This week’s Africa Summit in Washington suggests hope for a deeper, broader engagement between the United States and many African countries. This is a policy area where there seems to be substantial room for negotiated agreement and cooperation between Republicans and Democrats. While there are things that I wish we would do differently, I am glad to see the effort and attention and I will watch with interest.
I may be overdue to write about the problems with current Standard Gauge Railroad project and the latest on the Rift Valley Railroad saga, and of course the new payments by the Kenyan government on the alleged debts from the Anglo Leasing scandal are crying out for more attention. And there is the critical issue in Kenya of the Turkana drought. But I’m more overdue to write about some good people doing good things that can actually make a positive difference and I need to gush a bit about a great experience I’ve had this week.
Since I have been involved in political controversy and deal with sensitive topics here, I avoid writing about my old friends who are working in Kenya in missionary or development work because I don’t want to unintentionally create any association with my personal political views. But this week, I have gotten a chance to meet and start to get acquainted with a Kenyan couple here in Florida who are doing exciting things in trade and business and humanitarian mission, and we connected through coffee here in the U.S., not through anything political, so I think I can give them a little plug without giving them any “guilt by association”.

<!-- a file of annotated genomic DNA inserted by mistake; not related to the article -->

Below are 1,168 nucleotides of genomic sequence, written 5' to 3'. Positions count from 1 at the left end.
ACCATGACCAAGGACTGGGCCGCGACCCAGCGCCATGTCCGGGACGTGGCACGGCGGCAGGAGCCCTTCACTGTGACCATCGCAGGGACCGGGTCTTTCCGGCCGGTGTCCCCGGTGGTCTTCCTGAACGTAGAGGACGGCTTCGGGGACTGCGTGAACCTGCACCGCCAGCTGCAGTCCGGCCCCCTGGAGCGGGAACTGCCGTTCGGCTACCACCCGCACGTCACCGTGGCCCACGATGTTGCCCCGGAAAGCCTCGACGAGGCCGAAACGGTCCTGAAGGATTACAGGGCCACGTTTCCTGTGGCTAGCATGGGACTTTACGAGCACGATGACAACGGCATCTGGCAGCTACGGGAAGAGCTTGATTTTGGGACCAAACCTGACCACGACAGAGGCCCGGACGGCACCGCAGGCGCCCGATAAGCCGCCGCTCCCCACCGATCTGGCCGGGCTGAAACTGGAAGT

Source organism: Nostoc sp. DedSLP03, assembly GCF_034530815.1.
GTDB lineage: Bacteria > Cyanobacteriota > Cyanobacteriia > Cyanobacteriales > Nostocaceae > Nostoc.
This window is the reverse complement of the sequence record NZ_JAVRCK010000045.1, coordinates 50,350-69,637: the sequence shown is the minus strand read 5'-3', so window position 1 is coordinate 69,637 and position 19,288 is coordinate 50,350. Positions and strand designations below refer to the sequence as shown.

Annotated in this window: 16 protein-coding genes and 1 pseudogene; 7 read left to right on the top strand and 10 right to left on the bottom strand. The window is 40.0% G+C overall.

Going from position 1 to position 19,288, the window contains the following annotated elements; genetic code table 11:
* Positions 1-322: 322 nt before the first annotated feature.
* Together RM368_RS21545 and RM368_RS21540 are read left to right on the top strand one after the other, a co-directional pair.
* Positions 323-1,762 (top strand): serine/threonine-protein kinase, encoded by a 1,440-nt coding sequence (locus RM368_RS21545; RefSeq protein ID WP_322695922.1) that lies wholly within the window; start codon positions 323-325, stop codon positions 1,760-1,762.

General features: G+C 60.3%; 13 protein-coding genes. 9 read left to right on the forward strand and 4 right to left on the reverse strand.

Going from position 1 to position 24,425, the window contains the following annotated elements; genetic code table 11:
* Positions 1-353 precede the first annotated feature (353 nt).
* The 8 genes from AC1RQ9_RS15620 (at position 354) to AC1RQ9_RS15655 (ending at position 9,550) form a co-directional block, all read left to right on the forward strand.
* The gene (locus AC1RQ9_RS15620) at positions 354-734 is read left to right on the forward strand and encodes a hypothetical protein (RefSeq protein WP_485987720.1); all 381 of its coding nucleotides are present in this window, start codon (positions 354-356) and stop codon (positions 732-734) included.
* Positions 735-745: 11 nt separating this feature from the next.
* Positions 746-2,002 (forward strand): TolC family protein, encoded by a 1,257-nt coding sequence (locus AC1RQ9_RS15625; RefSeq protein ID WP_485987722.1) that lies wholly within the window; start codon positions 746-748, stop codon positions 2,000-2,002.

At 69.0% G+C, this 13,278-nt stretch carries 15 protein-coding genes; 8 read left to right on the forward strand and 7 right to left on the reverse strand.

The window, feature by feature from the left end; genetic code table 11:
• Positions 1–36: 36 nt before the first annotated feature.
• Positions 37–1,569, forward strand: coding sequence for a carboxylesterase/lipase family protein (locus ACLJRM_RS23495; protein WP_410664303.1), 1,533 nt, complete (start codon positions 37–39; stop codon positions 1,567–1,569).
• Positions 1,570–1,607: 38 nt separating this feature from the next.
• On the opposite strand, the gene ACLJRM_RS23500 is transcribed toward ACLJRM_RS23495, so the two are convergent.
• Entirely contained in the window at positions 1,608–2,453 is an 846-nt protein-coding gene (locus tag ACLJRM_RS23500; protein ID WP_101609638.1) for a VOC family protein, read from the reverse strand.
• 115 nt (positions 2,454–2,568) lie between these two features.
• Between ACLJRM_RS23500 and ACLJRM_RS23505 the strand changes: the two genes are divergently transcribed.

I’ll just let Martin Kabaki and Purity Gikunju tell the story of starting the Growers Alliance coffee company in their own words from the website: